I know he's no lefty on social issues and foreign policy, but coming from the Soviet Union, is Vladimir Putin known to support economic concepts that are more inline with the left?

Has Putin been supportive of the brand of communism found in the Soviet Union?

If he hasn't, has he been supportive of other forms of communism?

Of either of the above; would this support extend to forms of Socialism?

Additionally; what is Putin's position on things like Globalism and Neo-Liberalism and Free Trade; and if he's for Free Trade, has he ever come out in one form or another, against the Anti-Protectionism vows that world leaders have been doing?

  • 1
    You need to provide something to evaluate. Could you provide a specific policy that you are interested in? Also - whose left? Russia's left? May 6, 2017 at 1:08
  • 3
    What reason do you have to think he might?
    – J Doe
    May 6, 2017 at 1:22
  • 2
    He grew up in the Soviet Union; he's not afraid to implement Protectionist policies.
    – Tirous
    May 6, 2017 at 1:25
  • 8
    Putin is a crony capitalist and has shown little affinity for socialism during his tenure as head of Russia.
    – Colin
    May 6, 2017 at 6:00
  • 2
    I recall him saying stuff like "someone who does not miss the soviet union has no heart, someone who wants to restore it has no brain ". It looks like a nostalgy for its power more than for its ideals. May 6, 2017 at 20:34

1 Answer 1


Yes, he likes them as ideas as per his own statements (which leaves open the question of whether his policies and actions reflect said stated beliefs). According to the Newsweek 2016 article "RUSSIA'S PUTIN: I'VE ALWAYS LIKED COMMUNIST AND SOCIALIST 'IDEAS'", quoting his remarks from a speech at a meeting with members of the All-Russia People’s Front in Stavropol, Russia, January 25 2017:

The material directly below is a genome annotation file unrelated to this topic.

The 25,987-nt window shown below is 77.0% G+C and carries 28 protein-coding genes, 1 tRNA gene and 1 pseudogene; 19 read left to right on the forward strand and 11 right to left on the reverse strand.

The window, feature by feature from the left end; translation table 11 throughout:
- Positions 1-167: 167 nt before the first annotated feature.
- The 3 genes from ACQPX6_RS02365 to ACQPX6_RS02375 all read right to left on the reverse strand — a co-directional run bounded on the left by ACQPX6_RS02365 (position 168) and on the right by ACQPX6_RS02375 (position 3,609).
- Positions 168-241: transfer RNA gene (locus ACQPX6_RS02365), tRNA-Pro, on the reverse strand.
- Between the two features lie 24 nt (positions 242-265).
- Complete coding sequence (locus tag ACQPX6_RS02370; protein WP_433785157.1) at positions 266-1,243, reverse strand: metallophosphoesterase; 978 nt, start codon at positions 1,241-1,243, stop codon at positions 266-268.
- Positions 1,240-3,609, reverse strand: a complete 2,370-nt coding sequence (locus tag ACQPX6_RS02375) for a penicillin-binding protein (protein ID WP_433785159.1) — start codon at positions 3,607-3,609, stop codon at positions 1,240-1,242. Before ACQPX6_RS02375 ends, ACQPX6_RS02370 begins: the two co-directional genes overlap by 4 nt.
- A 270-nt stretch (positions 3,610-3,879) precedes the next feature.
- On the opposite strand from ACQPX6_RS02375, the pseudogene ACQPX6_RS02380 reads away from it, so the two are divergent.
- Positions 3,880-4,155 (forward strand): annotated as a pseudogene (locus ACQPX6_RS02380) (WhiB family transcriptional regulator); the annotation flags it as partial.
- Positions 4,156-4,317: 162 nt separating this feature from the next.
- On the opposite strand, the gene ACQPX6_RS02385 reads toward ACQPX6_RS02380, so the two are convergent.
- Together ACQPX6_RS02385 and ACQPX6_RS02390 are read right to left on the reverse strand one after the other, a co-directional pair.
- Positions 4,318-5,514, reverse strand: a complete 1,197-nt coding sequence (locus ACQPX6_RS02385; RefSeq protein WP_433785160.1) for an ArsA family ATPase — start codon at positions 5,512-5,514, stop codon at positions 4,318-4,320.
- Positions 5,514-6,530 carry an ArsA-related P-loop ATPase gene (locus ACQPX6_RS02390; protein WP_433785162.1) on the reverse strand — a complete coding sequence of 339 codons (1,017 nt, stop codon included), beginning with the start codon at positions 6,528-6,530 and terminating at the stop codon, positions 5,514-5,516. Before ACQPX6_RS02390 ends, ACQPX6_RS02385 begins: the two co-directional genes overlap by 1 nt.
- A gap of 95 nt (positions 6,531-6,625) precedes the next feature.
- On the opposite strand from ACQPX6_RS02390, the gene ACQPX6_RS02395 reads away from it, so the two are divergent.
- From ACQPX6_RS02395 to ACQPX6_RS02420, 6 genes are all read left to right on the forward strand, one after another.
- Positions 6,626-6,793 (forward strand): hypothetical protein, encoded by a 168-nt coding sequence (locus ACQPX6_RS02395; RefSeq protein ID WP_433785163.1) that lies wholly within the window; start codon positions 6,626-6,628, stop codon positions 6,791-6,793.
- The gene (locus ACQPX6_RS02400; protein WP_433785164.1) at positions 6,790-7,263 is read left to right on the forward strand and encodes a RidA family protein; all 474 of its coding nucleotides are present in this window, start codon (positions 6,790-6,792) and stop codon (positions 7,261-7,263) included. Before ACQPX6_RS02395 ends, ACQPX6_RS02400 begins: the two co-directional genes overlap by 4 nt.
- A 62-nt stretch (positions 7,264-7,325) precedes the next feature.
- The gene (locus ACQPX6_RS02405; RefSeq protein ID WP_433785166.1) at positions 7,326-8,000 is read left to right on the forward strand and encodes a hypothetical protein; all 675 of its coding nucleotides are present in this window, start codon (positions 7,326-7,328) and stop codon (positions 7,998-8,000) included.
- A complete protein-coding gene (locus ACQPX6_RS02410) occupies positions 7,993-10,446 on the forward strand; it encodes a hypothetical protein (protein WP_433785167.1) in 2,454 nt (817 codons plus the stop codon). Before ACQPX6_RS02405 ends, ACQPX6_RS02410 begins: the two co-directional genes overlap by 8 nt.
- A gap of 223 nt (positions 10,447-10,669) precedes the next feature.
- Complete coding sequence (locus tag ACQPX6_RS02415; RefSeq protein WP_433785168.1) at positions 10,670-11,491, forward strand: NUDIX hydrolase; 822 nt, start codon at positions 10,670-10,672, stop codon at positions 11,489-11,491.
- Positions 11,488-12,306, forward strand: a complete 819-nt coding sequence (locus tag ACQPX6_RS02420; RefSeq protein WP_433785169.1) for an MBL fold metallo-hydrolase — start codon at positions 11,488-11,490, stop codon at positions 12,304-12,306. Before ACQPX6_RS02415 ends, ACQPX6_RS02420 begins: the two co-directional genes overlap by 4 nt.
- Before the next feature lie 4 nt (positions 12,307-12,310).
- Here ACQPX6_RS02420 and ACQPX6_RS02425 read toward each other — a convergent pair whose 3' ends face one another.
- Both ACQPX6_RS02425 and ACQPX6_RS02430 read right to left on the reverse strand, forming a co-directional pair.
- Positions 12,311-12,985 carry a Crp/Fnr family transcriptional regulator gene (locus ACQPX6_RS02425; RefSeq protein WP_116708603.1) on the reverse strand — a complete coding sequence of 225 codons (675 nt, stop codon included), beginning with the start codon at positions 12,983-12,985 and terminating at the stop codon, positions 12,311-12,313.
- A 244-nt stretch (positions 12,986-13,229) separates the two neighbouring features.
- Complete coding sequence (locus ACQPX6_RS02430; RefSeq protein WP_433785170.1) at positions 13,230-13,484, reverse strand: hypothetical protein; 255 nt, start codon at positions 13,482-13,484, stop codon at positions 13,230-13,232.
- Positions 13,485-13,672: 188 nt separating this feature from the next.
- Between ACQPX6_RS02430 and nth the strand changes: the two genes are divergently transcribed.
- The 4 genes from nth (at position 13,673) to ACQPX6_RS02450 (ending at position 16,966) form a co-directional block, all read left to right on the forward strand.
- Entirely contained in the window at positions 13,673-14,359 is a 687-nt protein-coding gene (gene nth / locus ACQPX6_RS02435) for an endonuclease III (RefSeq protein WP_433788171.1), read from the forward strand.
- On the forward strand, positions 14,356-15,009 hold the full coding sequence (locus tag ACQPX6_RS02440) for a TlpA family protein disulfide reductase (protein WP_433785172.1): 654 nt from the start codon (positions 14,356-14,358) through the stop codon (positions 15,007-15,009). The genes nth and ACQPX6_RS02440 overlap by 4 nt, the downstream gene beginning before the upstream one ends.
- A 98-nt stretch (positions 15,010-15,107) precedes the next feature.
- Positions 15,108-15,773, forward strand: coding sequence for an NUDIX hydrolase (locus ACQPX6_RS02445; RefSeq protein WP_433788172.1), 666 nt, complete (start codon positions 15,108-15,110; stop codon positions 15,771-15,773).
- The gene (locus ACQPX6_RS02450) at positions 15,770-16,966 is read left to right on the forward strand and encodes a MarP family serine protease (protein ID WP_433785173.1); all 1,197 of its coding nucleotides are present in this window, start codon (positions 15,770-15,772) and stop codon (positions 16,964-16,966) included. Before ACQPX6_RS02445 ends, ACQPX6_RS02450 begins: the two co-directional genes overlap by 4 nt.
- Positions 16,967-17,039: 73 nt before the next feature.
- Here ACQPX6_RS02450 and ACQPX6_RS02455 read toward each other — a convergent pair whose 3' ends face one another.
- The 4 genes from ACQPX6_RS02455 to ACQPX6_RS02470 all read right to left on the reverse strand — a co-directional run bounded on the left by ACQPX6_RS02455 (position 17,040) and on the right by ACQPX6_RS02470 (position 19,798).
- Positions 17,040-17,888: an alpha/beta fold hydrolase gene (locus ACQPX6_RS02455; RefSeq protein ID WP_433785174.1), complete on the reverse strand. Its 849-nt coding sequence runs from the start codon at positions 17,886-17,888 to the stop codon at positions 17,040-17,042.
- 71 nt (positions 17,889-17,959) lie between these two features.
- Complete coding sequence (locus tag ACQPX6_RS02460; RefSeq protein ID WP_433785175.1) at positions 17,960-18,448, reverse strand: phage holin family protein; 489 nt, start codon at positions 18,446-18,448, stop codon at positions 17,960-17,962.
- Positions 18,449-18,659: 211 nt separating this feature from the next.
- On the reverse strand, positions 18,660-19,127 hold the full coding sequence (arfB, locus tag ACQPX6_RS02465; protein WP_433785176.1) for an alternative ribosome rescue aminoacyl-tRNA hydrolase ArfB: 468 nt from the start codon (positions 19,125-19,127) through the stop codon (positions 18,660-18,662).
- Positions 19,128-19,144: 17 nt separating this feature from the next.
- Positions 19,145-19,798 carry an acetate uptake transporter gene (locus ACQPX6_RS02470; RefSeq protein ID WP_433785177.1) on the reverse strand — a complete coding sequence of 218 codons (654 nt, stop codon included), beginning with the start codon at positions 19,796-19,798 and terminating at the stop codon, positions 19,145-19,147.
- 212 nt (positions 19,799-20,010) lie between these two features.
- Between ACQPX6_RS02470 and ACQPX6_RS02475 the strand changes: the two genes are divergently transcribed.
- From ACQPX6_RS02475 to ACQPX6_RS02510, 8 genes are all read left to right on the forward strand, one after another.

“You know that I, like millions of Soviet citizens, over 20 million, was a member of the Communist Party of the USSR and not only was I a member of the party but I worked for almost 20 years for an organization called the Committee for State Security,” Putin said, referring to the KGB.

“I was not, as you know, a party member by necessity,” he said. “I liked Communist and socialist ideas very much and I like them still.”

In his speech, Putin insisted he was never just a “functionary” when it came to party matters and said the Moral Code of the Builder of Communism—a set of rules to be followed by all party members—“resembles the Bible a lot."

Additionally, political-economically, he sounds like a typical economically left democratic socialist rather than Leninist:

We need business to understand its social responsibility, that the main task and objective for a business is not to generate extra income and to become rich and transfer the money abroad, but to look and evaluate what a businessman has done for the country, for the people, on whose account he or she has become so rich. (source)